These are two large smartwatches: Consider that each measures 25-percent wider than even the bigger of the two sizes of the Apple Watch. That all but completely pigeonholes these two as men's watches.
The Huawei Watch 2 does, however, measure 11-percent thinner.
The standard (Sport, far left) Huawei Watch 2 has a ceramic bezel, while the Classic variant (center) replaces that with stainless steel – the same as the LG Watch Sport.
These are your color options. Note that the gray model of the standard Huawei Watch 2 is only available with Bluetooth (no cellular).
The Classic Huawei Watch 2 stands out with a default leather band (though it also has some rubbery plastic on its inside).
You can only swap bands on the Classic Huawei Watch, with any standard 22-mm strap.
The LG Watch Sport gives you a 33-percent bigger screen (measured by area).
Both screens are very sharp, though the Watch Sport's pixel density is 7-percent sharper.
Both use OLED (or P-OLED) display panels.
Both give you the option of leaving a dimmed version of the display on at all times, though at least for the LG Watch Sport, that means its battery might not make it through a full day.
The LG Watch Sport uses a knockoff of Apple's Digital Crown, where you wind the button to scroll through lists, messages and menus. (While it's wholly unoriginal, it's a nice addition to Android Wear.) Huawei didn't include any equivalent to its 2017 smartwatches.
Both have strong IP68 water resistance.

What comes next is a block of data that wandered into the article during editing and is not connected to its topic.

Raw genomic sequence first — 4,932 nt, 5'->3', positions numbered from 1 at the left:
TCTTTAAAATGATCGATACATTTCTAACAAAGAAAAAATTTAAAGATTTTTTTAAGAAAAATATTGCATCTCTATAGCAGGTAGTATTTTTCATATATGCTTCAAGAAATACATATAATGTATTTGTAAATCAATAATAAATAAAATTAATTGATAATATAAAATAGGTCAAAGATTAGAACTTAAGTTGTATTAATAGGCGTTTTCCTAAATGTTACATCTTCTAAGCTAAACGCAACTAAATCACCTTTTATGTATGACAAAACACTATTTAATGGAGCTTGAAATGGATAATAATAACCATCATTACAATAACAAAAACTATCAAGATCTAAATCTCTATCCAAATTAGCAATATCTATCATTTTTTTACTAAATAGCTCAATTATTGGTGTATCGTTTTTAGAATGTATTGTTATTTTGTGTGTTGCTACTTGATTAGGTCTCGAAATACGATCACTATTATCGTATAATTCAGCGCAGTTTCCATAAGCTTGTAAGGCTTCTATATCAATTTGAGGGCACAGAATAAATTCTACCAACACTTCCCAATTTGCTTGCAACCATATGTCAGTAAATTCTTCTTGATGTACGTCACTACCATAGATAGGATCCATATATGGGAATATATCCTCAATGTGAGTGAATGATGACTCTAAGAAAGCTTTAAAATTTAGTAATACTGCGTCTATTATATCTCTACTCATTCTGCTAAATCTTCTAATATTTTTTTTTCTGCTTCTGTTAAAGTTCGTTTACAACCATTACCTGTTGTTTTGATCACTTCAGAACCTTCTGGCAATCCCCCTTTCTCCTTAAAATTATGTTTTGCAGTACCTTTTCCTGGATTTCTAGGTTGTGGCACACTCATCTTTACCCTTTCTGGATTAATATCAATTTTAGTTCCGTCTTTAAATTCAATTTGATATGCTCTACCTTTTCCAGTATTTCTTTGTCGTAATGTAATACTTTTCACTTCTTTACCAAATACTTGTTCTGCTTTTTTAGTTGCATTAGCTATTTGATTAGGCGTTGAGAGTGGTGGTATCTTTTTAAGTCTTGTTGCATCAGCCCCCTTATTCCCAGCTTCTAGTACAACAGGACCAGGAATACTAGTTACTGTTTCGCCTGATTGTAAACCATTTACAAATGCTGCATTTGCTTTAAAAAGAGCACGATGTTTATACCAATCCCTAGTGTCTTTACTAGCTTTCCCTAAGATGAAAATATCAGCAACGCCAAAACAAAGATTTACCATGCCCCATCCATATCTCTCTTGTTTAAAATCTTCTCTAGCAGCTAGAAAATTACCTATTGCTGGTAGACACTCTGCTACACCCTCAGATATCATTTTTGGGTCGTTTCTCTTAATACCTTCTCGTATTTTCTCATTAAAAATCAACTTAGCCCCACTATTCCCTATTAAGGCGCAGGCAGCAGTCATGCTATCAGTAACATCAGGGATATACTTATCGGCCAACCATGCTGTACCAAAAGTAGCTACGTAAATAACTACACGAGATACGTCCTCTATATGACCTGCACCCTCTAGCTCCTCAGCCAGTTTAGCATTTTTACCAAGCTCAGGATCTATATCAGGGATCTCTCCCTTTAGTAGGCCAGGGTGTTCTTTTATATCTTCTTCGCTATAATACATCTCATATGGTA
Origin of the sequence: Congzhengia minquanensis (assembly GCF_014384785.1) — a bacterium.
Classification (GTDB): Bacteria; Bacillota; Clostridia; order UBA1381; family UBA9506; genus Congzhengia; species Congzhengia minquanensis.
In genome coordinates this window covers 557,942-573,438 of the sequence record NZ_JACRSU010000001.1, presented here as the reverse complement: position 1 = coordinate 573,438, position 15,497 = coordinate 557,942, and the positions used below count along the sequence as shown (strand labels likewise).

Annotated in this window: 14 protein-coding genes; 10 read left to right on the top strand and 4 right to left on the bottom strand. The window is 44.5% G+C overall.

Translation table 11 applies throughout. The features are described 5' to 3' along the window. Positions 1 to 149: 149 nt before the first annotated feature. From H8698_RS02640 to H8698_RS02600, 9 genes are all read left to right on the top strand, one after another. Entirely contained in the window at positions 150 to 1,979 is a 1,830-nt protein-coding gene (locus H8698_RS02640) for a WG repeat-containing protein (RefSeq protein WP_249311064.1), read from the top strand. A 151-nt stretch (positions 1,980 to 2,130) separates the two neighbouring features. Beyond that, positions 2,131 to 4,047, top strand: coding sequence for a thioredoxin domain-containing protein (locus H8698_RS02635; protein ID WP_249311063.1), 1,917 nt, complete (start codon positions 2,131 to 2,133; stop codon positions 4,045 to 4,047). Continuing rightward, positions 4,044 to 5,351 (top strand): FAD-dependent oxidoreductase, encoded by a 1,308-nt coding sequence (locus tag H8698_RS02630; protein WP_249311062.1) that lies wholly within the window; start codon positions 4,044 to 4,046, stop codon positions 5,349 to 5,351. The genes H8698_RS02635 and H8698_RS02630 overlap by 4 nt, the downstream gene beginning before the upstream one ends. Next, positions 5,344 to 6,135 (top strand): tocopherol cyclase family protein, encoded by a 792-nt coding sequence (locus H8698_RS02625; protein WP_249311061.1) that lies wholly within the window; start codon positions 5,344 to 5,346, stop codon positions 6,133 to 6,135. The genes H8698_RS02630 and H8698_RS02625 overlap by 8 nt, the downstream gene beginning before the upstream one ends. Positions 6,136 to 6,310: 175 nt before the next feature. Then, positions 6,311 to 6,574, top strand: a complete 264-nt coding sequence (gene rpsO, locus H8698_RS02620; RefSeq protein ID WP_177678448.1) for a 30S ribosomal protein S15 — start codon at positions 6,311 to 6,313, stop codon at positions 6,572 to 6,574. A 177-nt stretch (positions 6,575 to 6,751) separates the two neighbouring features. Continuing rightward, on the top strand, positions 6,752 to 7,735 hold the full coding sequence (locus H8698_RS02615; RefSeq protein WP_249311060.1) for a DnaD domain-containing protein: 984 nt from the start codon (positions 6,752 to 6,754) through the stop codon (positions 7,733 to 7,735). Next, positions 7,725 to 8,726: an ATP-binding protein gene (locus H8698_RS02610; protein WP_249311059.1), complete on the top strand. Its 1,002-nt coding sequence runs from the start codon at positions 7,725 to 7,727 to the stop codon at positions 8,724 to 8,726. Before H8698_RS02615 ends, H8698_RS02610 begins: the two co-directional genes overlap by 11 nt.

One of the hallmarks of Android Wear 2.0 is that it plays nice with LTE-connected watches, including a phone-free/onboard version of the Play Store.
The Watch Sport is cellular-connected by default, while the standard Huawei Watch 2 is sold in both LTE and Bluetooth-only models. The Huawei Watch 2 Classic doesn't offer a cellular option.
Both have built-in GPS (including the Huawei Watch 2 Classic), to track your treks without a phone.
All versions of the watches also have a heart-rate sensor (which was conspicuously absent from the Sport's smaller sibling).
Both watches have the necessary NFC chip to enable Android Pay for wallet-free payments.
There's more to battery life than battery capacity, so you'll want to take this with a few grains of salt.
One thing worth noting is Huawei added a low-power mode to the Watch 2, which can supposedly extend its uptimes to 25 days (at the expense of losing all "smart" features).
Both are compatible with Android phones (naturally) as well as iPhones, though with the latter you might lose some perks like a smartphone-run Google Fit app.
Both run the recently-launched Android Wear 2.0.
The Huawei Watch 2 will be launching sometime in April.
Starting price (full retail)
We don't yet have US pricing info on the Huawei Watch 2, though for reference's sake, its European costs are €329 for the Bluetooth Watch 2, €379 for its LTE variant and €399 for the Classic. While direct currency exchanges rarely predict US pricing, those currently translate to around US$348, $401 and $422, respectively.